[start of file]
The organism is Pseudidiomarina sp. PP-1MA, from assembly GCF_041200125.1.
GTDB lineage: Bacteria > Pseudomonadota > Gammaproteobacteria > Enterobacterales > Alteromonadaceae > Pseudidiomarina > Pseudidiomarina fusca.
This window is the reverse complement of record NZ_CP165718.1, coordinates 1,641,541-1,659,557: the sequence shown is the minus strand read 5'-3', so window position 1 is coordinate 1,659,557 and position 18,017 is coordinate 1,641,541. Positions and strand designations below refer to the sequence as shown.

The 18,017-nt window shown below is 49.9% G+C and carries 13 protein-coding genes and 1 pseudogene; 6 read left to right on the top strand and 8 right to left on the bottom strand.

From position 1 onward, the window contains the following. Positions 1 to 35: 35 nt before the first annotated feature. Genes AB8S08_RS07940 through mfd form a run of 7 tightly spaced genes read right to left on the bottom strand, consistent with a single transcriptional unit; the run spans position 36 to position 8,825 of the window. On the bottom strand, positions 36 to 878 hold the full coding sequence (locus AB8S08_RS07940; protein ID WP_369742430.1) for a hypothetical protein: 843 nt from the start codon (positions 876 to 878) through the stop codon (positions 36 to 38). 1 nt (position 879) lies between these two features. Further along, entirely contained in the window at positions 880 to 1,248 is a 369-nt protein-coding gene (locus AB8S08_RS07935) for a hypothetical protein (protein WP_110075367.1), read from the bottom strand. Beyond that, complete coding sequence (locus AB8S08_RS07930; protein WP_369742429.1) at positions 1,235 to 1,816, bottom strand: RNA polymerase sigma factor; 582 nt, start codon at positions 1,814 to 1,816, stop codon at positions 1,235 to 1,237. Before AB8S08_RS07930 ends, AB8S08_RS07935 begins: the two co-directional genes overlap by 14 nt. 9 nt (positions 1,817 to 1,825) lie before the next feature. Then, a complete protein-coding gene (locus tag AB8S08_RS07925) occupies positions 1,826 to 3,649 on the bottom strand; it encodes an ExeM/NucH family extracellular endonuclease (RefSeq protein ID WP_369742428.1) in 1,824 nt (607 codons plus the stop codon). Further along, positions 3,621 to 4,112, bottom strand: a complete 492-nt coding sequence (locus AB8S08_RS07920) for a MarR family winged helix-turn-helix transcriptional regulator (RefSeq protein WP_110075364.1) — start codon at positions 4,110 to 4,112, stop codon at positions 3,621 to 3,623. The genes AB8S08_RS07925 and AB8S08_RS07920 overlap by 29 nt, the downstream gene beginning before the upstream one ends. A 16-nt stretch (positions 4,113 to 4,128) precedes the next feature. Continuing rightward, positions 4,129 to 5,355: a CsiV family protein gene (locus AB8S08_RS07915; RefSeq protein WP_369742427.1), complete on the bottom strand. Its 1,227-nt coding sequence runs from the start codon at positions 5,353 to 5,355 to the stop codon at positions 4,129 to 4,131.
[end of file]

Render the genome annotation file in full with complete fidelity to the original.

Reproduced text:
The organism is Pseudidiomarina sp. PP-1MA, from assembly GCF_041200125.1.
GTDB lineage: Bacteria > Pseudomonadota > Gammaproteobacteria > Enterobacterales > Alteromonadaceae > Pseudidiomarina > Pseudidiomarina fusca.
This window is the reverse complement of record NZ_CP165718.1, coordinates 1,641,541-1,659,557: the sequence shown is the minus strand read 5'-3', so window position 1 is coordinate 1,659,557 and position 18,017 is coordinate 1,641,541. Positions and strand designations below refer to the sequence as shown.

The 18,017-nt window shown below is 49.9% G+C and carries 13 protein-coding genes and 1 pseudogene; 6 read left to right on the top strand and 8 right to left on the bottom strand.

From position 1 onward, the window contains the following. Positions 1 to 35: 35 nt before the first annotated feature. Genes AB8S08_RS07940 through mfd form a run of 7 tightly spaced genes read right to left on the bottom strand, consistent with a single transcriptional unit; the run spans position 36 to position 8,825 of the window. On the bottom strand, positions 36 to 878 hold the full coding sequence (locus AB8S08_RS07940; protein ID WP_369742430.1) for a hypothetical protein: 843 nt from the start codon (positions 876 to 878) through the stop codon (positions 36 to 38). 1 nt (position 879) lies between these two features. Further along, entirely contained in the window at positions 880 to 1,248 is a 369-nt protein-coding gene (locus AB8S08_RS07935) for a hypothetical protein (protein WP_110075367.1), read from the bottom strand. Beyond that, complete coding sequence (locus AB8S08_RS07930; protein WP_369742429.1) at positions 1,235 to 1,816, bottom strand: RNA polymerase sigma factor; 582 nt, start codon at positions 1,814 to 1,816, stop codon at positions 1,235 to 1,237. Before AB8S08_RS07930 ends, AB8S08_RS07935 begins: the two co-directional genes overlap by 14 nt. 9 nt (positions 1,817 to 1,825) lie before the next feature. Then, a complete protein-coding gene (locus tag AB8S08_RS07925) occupies positions 1,826 to 3,649 on the bottom strand; it encodes an ExeM/NucH family extracellular endonuclease (RefSeq protein ID WP_369742428.1) in 1,824 nt (607 codons plus the stop codon). Further along, positions 3,621 to 4,112, bottom strand: a complete 492-nt coding sequence (locus AB8S08_RS07920) for a MarR family winged helix-turn-helix transcriptional regulator (RefSeq protein WP_110075364.1) — start codon at positions 4,110 to 4,112, stop codon at positions 3,621 to 3,623. The genes AB8S08_RS07925 and AB8S08_RS07920 overlap by 29 nt, the downstream gene beginning before the upstream one ends. A 16-nt stretch (positions 4,113 to 4,128) precedes the next feature. Continuing rightward, positions 4,129 to 5,355: a CsiV family protein gene (locus AB8S08_RS07915; RefSeq protein WP_369742427.1), complete on the bottom strand. Its 1,227-nt coding sequence runs from the start codon at positions 5,353 to 5,355 to the stop codon at positions 4,129 to 4,131.